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Do you have a family business succession plan?

OPINION | By Dickson Tumuramye

“Any company owner that wants to grow their brand has to delegate. Giving people their responsibilities is the only way to develop a company unless you have super powers of course!” said Anna Gaia.

Looking at formal or informal businesses, every business needs a person who understands it to run it successfully. When it comes to big family businesses, one need to look beyond him/herself and visualize its sustainability 50 years when he/she is no more. The whole process starts with identifying and mentoring someone that will grow it all the way through one generation to another.

We are all running businesses but in different styles. Some businesses start from scratch until they grow up into multibillion businesses. But how best they succeed from first generation to the fourth generation remains the biggest challenge.

I may not have exact answer why different businesses fail but factors vary; inadequate capital, management issues, location, market, death, theft, seasons among others.

The question I would like to ponder upon is “do you have a business succession plan in place that can go beyond your legacy? Can it go beyond your own and your children’s hands? How well have you involved your children in your businesses? 50 years from now, what will you need to see in order to say, “My business life has been a success?” or 50 years from now, what one sentence will describe your family business life?

As most of us claim to be investing for our children, how much do they know about these businesses? Learning from Indians, their businesses have succeeded from first generation to the fourth generation. Why is it hard for Ugandan businesses to excel beyond even the vision bearer?

Why is it hard for parents to trust their children or family members with their businesses? How much have you trained and mentored your children to run your multibillion businesses? Why would you take your children to school to study something totally different yet you could have mentored them to study something relevant to the running of your businesses?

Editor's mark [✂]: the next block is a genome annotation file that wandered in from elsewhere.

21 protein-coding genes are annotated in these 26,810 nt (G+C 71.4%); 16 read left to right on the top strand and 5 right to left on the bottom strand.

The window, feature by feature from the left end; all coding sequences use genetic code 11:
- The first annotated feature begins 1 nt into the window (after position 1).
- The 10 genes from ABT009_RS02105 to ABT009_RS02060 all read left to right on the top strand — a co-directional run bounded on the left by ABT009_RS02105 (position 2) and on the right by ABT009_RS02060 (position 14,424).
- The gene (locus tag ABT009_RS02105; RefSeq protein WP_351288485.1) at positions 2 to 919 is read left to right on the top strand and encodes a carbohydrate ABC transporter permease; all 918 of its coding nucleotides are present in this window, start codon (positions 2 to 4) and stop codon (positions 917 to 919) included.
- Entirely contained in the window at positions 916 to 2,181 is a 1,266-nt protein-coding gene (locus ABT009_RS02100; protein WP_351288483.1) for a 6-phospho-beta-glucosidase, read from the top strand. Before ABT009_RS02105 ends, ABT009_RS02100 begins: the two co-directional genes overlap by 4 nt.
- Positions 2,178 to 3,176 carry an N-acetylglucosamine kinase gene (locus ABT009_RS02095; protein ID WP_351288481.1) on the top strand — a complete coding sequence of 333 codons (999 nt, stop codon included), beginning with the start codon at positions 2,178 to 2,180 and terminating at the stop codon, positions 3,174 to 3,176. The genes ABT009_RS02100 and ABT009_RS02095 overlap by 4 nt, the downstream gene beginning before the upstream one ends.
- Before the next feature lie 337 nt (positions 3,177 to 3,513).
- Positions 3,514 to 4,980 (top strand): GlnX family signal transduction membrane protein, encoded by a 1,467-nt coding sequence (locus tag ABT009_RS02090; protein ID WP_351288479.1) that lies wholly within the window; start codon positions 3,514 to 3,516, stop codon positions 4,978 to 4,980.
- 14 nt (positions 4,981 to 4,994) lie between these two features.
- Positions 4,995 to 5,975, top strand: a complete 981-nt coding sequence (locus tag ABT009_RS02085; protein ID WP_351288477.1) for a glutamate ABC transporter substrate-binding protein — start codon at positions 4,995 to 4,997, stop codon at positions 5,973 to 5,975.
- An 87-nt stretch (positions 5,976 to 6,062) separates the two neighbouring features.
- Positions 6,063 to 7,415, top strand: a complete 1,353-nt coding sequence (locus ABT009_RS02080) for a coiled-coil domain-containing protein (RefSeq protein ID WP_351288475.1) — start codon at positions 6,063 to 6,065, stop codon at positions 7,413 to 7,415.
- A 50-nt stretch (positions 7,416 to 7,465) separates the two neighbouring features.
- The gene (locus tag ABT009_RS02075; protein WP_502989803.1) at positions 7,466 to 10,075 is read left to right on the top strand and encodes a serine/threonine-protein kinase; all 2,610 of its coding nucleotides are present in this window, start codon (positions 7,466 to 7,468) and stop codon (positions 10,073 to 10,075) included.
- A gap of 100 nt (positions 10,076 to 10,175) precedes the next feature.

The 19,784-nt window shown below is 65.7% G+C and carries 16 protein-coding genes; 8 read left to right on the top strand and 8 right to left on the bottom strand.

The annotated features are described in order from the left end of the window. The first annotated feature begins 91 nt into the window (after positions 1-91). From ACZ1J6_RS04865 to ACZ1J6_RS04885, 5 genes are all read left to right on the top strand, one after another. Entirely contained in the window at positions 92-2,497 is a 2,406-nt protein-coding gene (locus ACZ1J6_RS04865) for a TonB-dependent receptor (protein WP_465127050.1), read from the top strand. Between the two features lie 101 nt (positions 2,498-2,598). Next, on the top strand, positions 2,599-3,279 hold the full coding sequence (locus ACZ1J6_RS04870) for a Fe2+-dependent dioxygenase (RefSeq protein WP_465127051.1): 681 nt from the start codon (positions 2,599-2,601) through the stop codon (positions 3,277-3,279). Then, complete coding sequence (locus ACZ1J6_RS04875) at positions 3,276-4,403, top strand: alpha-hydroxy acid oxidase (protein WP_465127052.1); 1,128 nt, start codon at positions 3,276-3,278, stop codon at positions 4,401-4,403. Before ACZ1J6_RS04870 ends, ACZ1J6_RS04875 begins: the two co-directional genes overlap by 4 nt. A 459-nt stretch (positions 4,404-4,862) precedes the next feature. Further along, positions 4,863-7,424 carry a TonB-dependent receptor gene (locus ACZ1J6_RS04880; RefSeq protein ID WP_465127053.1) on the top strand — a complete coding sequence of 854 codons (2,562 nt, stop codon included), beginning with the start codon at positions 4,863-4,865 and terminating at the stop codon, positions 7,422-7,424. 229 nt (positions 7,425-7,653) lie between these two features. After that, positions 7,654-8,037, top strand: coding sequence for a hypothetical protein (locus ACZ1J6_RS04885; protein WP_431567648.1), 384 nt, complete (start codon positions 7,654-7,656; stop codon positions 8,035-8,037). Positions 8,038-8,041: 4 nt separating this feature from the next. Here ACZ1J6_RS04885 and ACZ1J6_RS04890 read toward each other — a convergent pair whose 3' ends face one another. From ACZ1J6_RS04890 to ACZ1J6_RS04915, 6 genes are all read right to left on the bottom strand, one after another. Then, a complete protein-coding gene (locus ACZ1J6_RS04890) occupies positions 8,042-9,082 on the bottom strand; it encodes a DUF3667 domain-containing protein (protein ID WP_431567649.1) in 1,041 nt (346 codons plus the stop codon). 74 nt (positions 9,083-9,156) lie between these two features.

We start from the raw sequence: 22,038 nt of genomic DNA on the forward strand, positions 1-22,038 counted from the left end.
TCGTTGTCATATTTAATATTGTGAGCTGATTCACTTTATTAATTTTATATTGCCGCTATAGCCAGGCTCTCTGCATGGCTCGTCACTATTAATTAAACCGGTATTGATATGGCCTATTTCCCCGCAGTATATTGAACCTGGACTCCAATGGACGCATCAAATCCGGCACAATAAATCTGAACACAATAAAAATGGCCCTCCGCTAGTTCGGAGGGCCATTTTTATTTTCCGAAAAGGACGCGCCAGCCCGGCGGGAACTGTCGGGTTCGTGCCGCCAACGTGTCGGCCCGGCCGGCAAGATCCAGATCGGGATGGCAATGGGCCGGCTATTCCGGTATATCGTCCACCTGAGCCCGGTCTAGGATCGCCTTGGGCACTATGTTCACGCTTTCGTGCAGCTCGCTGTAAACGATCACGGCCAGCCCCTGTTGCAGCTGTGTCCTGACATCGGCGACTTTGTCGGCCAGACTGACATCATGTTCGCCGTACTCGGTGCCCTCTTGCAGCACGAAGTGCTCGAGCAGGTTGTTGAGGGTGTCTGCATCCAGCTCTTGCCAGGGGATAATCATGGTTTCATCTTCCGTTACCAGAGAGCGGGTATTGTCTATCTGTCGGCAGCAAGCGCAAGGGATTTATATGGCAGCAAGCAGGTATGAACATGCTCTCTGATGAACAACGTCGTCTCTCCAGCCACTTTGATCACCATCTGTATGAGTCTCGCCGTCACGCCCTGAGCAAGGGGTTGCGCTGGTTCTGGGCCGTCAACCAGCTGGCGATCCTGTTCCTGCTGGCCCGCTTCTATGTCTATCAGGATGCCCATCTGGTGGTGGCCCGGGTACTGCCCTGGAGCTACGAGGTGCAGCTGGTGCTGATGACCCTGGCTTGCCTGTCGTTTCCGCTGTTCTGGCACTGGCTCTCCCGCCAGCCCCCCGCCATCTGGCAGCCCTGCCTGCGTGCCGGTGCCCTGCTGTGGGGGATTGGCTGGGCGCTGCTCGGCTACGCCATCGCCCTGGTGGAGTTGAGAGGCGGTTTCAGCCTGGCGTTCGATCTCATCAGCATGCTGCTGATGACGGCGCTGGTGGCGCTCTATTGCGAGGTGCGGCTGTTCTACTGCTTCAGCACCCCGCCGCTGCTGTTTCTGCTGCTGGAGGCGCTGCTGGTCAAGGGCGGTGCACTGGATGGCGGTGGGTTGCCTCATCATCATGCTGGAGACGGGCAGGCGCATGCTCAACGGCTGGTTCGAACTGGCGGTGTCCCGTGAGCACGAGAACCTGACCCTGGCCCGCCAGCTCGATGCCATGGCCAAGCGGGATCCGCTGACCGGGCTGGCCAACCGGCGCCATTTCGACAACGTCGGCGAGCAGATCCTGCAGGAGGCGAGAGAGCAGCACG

How often do you share your business dream/vision and objectives with your family members? Which person have you intentionally mentored to take over from you whether still alive or dead?

I know we are gifted differently and we can’t all have similar interests in life or family business. I guess even the identical twins differ in some life’s aspects. Nonetheless, there are some skills that if children were all along involved, one time they too would feel accountable.

The succession plan is one aspect that you need to think about and this doesn’t begin at a later stage; it starts right away from childhood. Have you thought about a business successor? You need to differentiate between your family heir and business successor. These two should be mentored differently because their tasks, job description or terms of reference are not the same.

If you feel it should be the same person, then you need to clearly separate the two aspects along mentorship.

Assuming you have observed that your child is taking a parallel direction and interests, please don’t force him or her in what you like. Instead walk the business journey together and support each other’s interests.  The success of both of you will create recycle that will finally put you on the same round table.

I wonder why people would trust their businesses with non-family members yet they have similar potential of human resource in their homes? If we do that and think we are investing for our children, I think we are lying ourselves.

We know businesses which after the death of their owners, they also die with them except that the burial for business happens gradually. Don’t be everything in your business. Mentor a family member and leave a business legacy.

The writer is a Child Advocate

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